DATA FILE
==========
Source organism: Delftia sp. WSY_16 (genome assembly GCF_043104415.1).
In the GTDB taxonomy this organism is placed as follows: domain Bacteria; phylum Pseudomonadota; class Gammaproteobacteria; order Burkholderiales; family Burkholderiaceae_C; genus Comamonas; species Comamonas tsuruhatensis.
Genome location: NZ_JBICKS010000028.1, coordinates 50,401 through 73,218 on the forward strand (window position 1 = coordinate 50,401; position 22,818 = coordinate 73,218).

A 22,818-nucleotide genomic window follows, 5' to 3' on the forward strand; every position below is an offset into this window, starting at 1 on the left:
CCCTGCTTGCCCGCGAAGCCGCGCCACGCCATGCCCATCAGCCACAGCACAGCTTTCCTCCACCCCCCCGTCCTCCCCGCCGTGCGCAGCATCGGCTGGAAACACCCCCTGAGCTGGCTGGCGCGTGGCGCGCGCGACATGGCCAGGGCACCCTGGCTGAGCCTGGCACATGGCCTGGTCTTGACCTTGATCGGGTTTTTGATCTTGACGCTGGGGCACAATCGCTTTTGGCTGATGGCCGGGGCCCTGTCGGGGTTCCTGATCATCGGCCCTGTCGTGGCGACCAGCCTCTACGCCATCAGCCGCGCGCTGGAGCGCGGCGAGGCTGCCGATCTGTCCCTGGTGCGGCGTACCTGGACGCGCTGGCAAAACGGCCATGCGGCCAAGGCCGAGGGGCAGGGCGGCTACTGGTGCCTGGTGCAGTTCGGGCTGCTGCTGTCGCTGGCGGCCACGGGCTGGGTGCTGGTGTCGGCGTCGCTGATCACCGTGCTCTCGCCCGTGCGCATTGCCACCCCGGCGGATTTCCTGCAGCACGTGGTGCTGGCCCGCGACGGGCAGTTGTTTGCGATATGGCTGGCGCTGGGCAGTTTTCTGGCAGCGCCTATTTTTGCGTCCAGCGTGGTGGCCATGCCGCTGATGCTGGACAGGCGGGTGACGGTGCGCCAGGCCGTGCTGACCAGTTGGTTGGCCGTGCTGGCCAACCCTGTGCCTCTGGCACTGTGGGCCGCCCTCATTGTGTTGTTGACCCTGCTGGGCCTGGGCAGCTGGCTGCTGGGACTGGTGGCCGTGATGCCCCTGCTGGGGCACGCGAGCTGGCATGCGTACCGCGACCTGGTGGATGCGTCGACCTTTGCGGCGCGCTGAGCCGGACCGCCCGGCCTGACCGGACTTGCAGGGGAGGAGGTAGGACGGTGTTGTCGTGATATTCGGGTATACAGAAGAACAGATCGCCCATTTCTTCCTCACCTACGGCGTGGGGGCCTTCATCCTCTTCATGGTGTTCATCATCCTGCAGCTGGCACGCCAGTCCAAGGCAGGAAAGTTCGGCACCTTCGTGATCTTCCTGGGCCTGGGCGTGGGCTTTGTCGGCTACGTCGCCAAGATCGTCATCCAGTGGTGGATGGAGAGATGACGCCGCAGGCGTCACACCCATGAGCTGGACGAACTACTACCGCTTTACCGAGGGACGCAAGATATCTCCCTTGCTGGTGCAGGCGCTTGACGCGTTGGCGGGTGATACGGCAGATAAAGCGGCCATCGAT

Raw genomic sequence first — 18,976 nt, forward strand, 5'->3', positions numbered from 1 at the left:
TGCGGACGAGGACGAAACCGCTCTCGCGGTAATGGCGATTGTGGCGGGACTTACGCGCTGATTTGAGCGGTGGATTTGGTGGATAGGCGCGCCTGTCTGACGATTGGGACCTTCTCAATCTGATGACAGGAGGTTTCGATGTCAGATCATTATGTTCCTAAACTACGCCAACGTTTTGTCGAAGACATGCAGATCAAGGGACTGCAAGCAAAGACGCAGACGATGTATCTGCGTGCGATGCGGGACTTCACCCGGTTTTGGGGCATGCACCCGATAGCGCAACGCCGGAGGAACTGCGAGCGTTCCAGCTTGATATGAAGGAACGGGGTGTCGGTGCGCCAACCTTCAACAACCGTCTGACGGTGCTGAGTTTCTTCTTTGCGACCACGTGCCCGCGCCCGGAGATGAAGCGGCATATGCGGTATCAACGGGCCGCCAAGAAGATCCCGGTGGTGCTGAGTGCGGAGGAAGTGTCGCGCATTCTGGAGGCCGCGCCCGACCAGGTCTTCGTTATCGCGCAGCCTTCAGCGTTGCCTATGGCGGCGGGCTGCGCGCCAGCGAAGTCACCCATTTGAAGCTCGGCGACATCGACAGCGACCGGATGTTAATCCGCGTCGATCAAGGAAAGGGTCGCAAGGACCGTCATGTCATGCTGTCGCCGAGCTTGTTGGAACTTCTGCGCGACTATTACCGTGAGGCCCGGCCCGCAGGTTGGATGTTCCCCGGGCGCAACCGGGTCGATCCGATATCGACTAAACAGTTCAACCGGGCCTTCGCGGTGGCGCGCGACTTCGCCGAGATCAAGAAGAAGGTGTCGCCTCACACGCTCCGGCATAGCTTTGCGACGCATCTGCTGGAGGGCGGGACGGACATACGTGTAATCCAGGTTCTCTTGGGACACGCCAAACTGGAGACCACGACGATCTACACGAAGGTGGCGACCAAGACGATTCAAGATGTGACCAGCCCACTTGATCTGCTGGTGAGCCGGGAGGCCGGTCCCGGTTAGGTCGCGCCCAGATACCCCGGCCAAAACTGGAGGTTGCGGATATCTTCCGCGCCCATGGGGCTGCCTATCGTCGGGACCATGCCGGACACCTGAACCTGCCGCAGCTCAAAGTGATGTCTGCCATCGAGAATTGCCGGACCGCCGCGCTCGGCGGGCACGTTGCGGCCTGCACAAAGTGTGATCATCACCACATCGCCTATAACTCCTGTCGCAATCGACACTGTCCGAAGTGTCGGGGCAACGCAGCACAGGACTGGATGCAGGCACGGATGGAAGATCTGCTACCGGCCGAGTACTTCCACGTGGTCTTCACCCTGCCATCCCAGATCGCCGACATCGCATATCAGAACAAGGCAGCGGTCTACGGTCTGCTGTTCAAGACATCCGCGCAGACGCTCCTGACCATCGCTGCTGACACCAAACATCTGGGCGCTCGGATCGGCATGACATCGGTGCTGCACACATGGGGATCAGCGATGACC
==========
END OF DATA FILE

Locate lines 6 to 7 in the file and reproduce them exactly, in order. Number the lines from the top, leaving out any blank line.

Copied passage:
Raw genomic sequence first — 18,976 nt, forward strand, 5'->3', positions numbered from 1 at the left:
TGCGGACGAGGACGAAACCGCTCTCGCGGTAATGGCGATTGTGGCGGGACTTACGCGCTGATTTGAGCGGTGGATTTGGTGGATAGGCGCGCCTGTCTGACGATTGGGACCTTCTCAATCTGATGACAGGAGGTTTCGATGTCAGATCATTATGTTCCTAAACTACGCCAACGTTTTGTCGAAGACATGCAGATCAAGGGACTGCAAGCAAAGACGCAGACGATGTATCTGCGTGCGATGCGGGACTTCACCCGGTTTTGGGGCATGCACCCGATAGCGCAACGCCGGAGGAACTGCGAGCGTTCCAGCTTGATATGAAGGAACGGGGTGTCGGTGCGCCAACCTTCAACAACCGTCTGACGGTGCTGAGTTTCTTCTTTGCGACCACGTGCCCGCGCCCGGAGATGAAGCGGCATATGCGGTATCAACGGGCCGCCAAGAAGATCCCGGTGGTGCTGAGTGCGGAGGAAGTGTCGCGCATTCTGGAGGCCGCGCCCGACCAGGTCTTCGTTATCGCGCAGCCTTCAGCGTTGCCTATGGCGGCGGGCTGCGCGCCAGCGAAGTCACCCATTTGAAGCTCGGCGACATCGACAGCGACCGGATGTTAATCCGCGTCGATCAAGGAAAGGGTCGCAAGGACCGTCATGTCATGCTGTCGCCGAGCTTGTTGGAACTTCTGCGCGACTATTACCGTGAGGCCCGGCCCGCAGGTTGGATGTTCCCCGGGCGCAACCGGGTCGATCCGATATCGACTAAACAGTTCAACCGGGCCTTCGCGGTGGCGCGCGACTTCGCCGAGATCAAGAAGAAGGTGTCGCCTCACACGCTCCGGCATAGCTTTGCGACGCATCTGCTGGAGGGCGGGACGGACATACGTGTAATCCAGGTTCTCTTGGGACACGCCAAACTGGAGACCACGACGATCTACACGAAGGTGGCGACCAAGACGATTCAAGATGTGACCAGCCCACTTGATCTGCTGGTGAGCCGGGAGGCCGGTCCCGGTTAGGTCGCGCCCAGATACCCCGGCCAAAACTGGAGGTTGCGGATATCTTCCGCGCCCATGGGGCTGCCTATCGTCGGGACCATGCCGGACACCTGAACCTGCCGCAGCTCAAAGTGATGTCTGCCATCGAGAATTGCCGGACCGCCGCGCTCGGCGGGCACGTTGCGGCCTGCACAAAGTGTGATCATCACCACATCGCCTATAACTCCTGTCGCAATCGACACTGTCCGAAGTGTCGGGGCAACGCAGCACAGGACTGGATGCAGGCACGGATGGAAGATCTGCTACCGGCCGAGTACTTCCACGTGGTCTTCACCCTGCCATCCCAGATCGCCGACATCGCATATCAGAACAAGGCAGCGGTCTACGGTCTGCTGTTCAAGACATCCGCGCAGACGCTCCTGACCATCGCTGCTGACACCAAACATCTGGGCGCTCGGATCGGCATGACATCGGTGCTGCACACATGGGGATCAGCGATGACC